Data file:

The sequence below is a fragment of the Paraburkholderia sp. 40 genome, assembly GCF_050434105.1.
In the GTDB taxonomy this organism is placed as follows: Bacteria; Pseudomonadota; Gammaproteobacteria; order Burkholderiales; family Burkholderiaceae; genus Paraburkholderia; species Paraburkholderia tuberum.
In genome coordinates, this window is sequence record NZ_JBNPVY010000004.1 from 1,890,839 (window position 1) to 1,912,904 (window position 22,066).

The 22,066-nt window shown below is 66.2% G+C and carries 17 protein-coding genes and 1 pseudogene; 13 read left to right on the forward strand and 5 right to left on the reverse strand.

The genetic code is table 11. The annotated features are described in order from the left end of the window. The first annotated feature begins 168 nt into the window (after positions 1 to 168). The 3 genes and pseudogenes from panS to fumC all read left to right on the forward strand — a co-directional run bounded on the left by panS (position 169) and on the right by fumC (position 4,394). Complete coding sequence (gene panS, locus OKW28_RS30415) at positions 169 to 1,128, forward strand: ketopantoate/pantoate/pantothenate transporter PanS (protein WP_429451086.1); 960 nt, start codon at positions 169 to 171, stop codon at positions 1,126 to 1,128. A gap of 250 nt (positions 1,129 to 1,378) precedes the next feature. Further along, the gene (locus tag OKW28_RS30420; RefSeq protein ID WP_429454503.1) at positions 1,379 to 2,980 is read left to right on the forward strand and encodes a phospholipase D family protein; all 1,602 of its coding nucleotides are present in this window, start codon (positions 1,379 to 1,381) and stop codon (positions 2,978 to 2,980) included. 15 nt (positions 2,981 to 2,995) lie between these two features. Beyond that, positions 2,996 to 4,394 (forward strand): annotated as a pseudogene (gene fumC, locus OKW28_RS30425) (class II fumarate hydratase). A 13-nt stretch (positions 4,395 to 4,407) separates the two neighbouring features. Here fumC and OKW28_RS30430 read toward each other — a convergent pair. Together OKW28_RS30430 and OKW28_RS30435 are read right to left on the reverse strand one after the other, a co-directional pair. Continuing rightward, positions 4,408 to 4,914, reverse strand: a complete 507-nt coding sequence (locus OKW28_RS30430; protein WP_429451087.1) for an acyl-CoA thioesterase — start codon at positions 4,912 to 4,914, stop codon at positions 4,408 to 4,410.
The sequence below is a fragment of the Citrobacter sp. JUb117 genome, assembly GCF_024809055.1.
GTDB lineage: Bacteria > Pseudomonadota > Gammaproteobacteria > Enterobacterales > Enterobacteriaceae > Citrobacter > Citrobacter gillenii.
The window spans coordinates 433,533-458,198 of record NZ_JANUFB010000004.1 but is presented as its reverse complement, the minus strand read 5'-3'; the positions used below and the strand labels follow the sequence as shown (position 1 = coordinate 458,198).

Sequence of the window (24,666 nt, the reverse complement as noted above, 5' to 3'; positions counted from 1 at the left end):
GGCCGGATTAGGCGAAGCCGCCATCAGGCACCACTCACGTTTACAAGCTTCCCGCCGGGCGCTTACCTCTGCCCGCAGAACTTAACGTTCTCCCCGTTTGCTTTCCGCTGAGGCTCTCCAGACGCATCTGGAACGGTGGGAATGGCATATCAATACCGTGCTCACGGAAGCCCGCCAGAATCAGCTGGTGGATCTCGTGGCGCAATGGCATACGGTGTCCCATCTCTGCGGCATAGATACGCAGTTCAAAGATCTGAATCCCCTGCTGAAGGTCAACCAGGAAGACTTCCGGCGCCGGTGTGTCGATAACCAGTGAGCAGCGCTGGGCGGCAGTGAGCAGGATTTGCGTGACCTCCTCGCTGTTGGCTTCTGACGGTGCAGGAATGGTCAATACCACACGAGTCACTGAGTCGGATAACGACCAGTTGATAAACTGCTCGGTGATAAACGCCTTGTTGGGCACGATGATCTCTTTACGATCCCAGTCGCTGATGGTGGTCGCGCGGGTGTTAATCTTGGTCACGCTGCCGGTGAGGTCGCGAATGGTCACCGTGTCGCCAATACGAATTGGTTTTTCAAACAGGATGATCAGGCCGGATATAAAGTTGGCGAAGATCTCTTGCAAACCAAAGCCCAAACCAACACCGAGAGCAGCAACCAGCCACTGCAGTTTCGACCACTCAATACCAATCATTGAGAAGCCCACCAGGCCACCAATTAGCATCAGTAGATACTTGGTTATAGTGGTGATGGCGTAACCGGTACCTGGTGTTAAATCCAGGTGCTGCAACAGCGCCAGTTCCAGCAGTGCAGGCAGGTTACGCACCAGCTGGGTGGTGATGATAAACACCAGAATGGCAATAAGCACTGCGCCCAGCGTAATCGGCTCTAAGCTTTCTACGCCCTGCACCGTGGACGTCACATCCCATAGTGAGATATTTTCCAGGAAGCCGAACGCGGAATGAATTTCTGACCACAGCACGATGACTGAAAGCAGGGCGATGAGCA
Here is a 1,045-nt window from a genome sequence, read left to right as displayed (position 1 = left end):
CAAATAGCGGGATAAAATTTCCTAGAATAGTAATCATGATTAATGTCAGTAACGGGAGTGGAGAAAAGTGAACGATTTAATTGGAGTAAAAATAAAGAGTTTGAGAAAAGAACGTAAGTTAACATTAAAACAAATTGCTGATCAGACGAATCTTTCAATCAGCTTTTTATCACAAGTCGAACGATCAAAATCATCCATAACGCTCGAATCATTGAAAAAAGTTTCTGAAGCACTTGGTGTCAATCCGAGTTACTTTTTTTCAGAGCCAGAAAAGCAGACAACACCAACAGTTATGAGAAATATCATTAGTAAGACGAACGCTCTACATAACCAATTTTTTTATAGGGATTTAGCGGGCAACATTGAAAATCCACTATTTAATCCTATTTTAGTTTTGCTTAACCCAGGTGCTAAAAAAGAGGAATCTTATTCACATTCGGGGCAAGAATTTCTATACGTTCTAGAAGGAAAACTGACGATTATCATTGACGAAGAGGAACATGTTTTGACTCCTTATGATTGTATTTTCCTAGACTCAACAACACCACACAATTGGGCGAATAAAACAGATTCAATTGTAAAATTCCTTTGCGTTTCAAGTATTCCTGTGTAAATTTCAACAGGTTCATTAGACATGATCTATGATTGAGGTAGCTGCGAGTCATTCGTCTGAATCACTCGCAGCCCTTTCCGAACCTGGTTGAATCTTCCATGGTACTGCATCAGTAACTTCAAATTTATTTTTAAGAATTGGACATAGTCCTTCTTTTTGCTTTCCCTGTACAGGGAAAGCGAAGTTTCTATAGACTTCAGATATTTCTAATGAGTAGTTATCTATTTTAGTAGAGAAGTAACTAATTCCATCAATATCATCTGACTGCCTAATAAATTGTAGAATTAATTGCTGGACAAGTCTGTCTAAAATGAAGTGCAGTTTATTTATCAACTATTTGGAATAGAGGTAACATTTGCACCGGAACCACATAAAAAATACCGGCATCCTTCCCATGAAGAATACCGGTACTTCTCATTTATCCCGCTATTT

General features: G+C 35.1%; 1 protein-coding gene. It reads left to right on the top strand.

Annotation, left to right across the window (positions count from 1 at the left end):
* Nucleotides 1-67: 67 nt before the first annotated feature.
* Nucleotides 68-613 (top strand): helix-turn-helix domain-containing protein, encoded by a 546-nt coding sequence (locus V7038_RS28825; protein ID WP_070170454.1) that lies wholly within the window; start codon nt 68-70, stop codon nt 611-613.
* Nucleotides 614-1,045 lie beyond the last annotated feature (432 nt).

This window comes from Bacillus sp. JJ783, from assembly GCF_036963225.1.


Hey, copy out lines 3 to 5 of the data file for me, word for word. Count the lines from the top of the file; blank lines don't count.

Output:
In genome coordinates, this window is sequence record NZ_JBNPVY010000004.1 from 1,890,839 (window position 1) to 1,912,904 (window position 22,066).

The 22,066-nt window shown below is 66.2% G+C and carries 17 protein-coding genes and 1 pseudogene; 13 read left to right on the forward strand and 5 right to left on the reverse strand.

The genetic code is table 11. The annotated features are described in order from the left end of the window. The first annotated feature begins 168 nt into the window (after positions 1 to 168). The 3 genes and pseudogenes from panS to fumC all read left to right on the forward strand — a co-directional run bounded on the left by panS (position 169) and on the right by fumC (position 4,394). Complete coding sequence (gene panS, locus OKW28_RS30415) at positions 169 to 1,128, forward strand: ketopantoate/pantoate/pantothenate transporter PanS (protein WP_429451086.1); 960 nt, start codon at positions 169 to 171, stop codon at positions 1,126 to 1,128. A gap of 250 nt (positions 1,129 to 1,378) precedes the next feature. Further along, the gene (locus tag OKW28_RS30420; RefSeq protein ID WP_429454503.1) at positions 1,379 to 2,980 is read left to right on the forward strand and encodes a phospholipase D family protein; all 1,602 of its coding nucleotides are present in this window, start codon (positions 1,379 to 1,381) and stop codon (positions 2,978 to 2,980) included. 15 nt (positions 2,981 to 2,995) lie between these two features. Beyond that, positions 2,996 to 4,394 (forward strand): annotated as a pseudogene (gene fumC, locus OKW28_RS30425) (class II fumarate hydratase). A 13-nt stretch (positions 4,395 to 4,407) separates the two neighbouring features. Here fumC and OKW28_RS30430 read toward each other — a convergent pair. Together OKW28_RS30430 and OKW28_RS30435 are read right to left on the reverse strand one after the other, a co-directional pair. Continuing rightward, positions 4,408 to 4,914, reverse strand: a complete 507-nt coding sequence (locus OKW28_RS30430; protein WP_429451087.1) for an acyl-CoA thioesterase — start codon at positions 4,912 to 4,914, stop codon at positions 4,408 to 4,410.